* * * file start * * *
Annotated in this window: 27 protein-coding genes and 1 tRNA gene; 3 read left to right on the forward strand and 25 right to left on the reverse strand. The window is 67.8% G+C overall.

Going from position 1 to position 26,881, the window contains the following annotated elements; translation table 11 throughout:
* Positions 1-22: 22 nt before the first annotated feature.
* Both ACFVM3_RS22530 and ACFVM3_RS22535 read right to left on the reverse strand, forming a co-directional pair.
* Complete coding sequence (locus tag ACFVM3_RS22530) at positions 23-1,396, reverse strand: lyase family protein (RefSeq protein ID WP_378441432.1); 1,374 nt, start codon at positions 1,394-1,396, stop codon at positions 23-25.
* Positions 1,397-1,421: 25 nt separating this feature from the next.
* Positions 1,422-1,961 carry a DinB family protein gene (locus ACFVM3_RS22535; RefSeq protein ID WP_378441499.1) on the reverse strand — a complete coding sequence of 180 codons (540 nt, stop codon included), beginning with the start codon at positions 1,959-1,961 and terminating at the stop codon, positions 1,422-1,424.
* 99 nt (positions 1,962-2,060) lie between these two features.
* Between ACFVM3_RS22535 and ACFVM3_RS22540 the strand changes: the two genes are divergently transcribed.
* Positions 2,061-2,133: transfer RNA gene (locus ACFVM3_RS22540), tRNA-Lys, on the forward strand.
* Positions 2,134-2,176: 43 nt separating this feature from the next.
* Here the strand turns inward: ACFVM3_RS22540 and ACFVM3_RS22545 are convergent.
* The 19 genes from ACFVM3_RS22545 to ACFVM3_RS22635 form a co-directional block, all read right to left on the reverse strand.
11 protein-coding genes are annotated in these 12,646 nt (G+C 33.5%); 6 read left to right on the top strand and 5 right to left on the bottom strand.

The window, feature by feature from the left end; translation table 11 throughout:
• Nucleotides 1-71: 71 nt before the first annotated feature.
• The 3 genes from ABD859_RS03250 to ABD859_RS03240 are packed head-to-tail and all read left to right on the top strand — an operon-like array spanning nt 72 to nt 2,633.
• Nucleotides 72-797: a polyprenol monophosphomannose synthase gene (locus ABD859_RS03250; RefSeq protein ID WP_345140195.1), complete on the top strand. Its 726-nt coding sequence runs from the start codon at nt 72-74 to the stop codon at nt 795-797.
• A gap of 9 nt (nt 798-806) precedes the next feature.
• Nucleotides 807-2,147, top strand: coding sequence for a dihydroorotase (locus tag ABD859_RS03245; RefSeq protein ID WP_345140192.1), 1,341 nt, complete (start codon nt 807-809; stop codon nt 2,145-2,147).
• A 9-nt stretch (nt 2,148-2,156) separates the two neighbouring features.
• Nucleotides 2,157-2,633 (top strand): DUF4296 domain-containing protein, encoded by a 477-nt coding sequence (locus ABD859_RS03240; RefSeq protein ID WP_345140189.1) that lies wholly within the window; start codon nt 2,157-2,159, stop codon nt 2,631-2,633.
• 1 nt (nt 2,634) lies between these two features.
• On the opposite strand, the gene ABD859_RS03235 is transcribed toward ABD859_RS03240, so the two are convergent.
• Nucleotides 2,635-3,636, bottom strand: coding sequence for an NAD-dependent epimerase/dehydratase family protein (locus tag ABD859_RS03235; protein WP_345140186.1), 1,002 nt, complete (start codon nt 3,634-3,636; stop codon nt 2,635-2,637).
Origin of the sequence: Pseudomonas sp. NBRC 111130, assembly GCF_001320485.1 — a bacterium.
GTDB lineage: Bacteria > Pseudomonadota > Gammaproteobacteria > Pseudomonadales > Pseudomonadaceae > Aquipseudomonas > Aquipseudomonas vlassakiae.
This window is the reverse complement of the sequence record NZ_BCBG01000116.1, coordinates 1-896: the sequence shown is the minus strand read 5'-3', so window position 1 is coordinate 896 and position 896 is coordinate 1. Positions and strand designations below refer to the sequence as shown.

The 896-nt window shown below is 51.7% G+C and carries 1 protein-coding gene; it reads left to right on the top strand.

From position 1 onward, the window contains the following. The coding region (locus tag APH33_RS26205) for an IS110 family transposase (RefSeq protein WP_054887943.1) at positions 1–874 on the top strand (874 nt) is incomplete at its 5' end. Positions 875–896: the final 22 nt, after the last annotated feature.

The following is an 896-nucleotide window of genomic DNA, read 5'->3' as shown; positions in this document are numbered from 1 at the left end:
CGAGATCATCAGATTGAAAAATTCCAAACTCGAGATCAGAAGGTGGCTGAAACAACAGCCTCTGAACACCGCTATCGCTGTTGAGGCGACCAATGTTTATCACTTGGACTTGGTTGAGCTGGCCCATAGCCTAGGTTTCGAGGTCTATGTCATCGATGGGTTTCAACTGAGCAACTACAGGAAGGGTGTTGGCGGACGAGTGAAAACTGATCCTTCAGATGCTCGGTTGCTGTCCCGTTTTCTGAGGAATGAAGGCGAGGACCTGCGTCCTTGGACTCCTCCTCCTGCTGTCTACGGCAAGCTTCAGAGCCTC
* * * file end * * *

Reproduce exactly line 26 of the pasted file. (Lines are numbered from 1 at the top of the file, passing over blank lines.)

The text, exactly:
Origin of the sequence: Pseudomonas sp. NBRC 111130, assembly GCF_001320485.1 — a bacterium.